Ben Carson, the secretary of the Department of Housing and Urban Development (HUD), often took Fridays off or shortened his workday, sometimes leaving early to travel to his multimillion-dollar home in Florida, according to newly obtained schedules.
Carson’s daily schedule from 2017, obtained through a lawsuit and provided to NBC News, shows that the Trump-appointed secretary only held senior staff meetings once a week and often had a limited Friday work schedule or left early to fly to his $4.3 million home in Palm Beach Gardens, in south Florida. The 8,700-square-foot house appears to be located next to a golf course.
Over a 31-week period, Carson reportedly worked a traditional eight to nine-hour days about half of the Fridays. On five of them, he was off or had no appointments. He left before 2 p.m. for another five Fridays to fly to south Florida. Another six Fridays had no scheduled appointments past 3 p.m.
Of the 31 weeks between April 7 and November 1, 2017, NBC reported, Carson made a dozen weekend trips to his Florida home. He flew commercial and on his own dime, according to the documents.
Three work calendars were obtained by the government watchdog group American Oversight, which provided them to NBC after suing HUD for failing to comply with a Freedom of Information Act request.
In a statement to Newsweek, HUD defended Carson’s work schedule, saying the secretary arrived almost each day by 7:30 a.m. to “read over briefing material and prepare for meetings and travel.”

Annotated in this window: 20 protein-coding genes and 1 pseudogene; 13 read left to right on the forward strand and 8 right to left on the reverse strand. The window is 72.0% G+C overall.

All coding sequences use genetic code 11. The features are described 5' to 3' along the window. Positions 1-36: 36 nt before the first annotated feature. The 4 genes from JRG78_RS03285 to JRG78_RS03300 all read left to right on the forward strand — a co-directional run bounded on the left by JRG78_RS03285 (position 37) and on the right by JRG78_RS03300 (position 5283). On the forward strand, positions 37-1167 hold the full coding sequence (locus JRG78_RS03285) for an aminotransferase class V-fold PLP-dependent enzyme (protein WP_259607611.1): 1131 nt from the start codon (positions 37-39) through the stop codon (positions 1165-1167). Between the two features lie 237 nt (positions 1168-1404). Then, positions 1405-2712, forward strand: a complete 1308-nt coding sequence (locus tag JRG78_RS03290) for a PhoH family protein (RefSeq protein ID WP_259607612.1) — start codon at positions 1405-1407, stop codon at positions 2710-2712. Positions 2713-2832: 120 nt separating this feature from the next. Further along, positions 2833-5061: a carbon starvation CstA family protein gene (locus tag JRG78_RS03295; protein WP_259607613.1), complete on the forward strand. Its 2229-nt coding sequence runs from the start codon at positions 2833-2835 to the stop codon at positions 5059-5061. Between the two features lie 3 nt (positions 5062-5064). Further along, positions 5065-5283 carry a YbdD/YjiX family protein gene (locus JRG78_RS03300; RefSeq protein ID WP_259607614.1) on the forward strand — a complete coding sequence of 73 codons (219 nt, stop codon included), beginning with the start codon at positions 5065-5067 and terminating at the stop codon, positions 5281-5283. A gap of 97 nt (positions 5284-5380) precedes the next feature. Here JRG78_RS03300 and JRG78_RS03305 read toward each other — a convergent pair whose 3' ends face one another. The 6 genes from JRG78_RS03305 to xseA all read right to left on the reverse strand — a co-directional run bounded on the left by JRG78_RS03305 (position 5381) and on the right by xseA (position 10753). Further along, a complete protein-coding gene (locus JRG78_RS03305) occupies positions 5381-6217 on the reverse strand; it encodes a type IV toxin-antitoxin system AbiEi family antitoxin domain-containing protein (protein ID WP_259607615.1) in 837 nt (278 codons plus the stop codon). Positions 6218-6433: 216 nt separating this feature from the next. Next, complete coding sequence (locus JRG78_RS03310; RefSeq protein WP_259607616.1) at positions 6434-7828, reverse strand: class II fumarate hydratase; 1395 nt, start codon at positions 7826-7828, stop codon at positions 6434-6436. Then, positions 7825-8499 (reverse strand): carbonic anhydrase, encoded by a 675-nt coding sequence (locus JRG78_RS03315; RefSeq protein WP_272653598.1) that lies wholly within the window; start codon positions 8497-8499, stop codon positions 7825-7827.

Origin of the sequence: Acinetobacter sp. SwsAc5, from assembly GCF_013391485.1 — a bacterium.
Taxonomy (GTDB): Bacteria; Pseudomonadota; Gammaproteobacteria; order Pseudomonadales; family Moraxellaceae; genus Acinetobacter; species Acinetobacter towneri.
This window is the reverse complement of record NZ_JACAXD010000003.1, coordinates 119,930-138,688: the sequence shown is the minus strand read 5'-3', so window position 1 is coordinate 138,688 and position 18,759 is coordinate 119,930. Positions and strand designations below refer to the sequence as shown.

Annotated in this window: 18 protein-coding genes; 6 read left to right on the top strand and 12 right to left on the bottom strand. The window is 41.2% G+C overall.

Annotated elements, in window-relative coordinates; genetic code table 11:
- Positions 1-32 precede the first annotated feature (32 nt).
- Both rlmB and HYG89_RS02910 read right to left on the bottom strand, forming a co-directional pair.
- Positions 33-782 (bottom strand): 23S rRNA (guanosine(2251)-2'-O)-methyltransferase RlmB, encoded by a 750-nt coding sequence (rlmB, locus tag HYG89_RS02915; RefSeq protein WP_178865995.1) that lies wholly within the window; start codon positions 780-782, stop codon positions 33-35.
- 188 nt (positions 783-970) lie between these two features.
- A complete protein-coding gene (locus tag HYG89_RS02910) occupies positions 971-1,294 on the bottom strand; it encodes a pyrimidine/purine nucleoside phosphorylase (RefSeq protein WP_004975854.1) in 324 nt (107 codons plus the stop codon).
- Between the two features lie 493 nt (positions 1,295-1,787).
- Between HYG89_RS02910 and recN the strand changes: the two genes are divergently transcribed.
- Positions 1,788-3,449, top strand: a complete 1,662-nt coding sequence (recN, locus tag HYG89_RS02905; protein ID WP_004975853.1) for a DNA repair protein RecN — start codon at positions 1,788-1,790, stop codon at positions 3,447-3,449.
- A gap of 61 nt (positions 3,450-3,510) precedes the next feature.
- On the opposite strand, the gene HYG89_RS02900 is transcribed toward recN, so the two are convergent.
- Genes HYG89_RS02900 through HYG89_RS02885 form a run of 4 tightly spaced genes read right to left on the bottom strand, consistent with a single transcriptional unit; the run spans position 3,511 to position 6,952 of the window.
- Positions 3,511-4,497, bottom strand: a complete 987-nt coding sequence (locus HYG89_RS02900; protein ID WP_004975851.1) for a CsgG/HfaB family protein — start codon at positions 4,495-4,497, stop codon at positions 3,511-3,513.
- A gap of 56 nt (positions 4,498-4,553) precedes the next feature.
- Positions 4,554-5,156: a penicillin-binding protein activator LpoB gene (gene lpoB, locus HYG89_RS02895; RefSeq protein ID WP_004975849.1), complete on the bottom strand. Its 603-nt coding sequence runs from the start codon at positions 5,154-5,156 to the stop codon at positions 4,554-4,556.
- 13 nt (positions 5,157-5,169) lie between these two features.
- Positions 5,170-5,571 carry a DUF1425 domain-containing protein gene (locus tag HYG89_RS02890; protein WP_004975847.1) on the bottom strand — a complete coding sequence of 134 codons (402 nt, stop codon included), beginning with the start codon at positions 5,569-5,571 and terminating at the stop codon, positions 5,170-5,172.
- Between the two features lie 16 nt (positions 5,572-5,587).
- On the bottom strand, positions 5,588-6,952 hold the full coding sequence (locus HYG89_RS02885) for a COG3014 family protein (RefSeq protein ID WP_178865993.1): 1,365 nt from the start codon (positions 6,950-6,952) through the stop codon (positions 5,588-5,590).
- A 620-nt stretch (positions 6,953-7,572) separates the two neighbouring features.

“In 2017, the Secretary traveled to over 27 communities and met with more than 40 elected officials in their communities to discuss HUD business,” the statement continued. “In 2018, his travel and meetings increased and he visited more than 45 communities and met with over 60 elected officials in their communities.”
In a statement to NBC, Carson knocked the news agency, claiming it was “spinning incomplete information and misinforming the public.”
“While the role of a Cabinet Secretary is to advise the president and run their agency, the role of NBC seems to be spinning incomplete information and misinforming the public,” Carson said. “Looks like we are both doing our jobs.”
Carson also had lunch with an author of Chicken Soup for the Soul and the founder of My Pillow, according to his calendars.
The calendars were originally provided to American Oversight out of chronological order, which executive director Austin Evers called a “jumble.”
“While I can’t say whether the jumbled calendar was the result of innocent processing system or an effort to obscure information, the net result was that this is some of the most challenging transparency we have encountered,” Evers told NBC.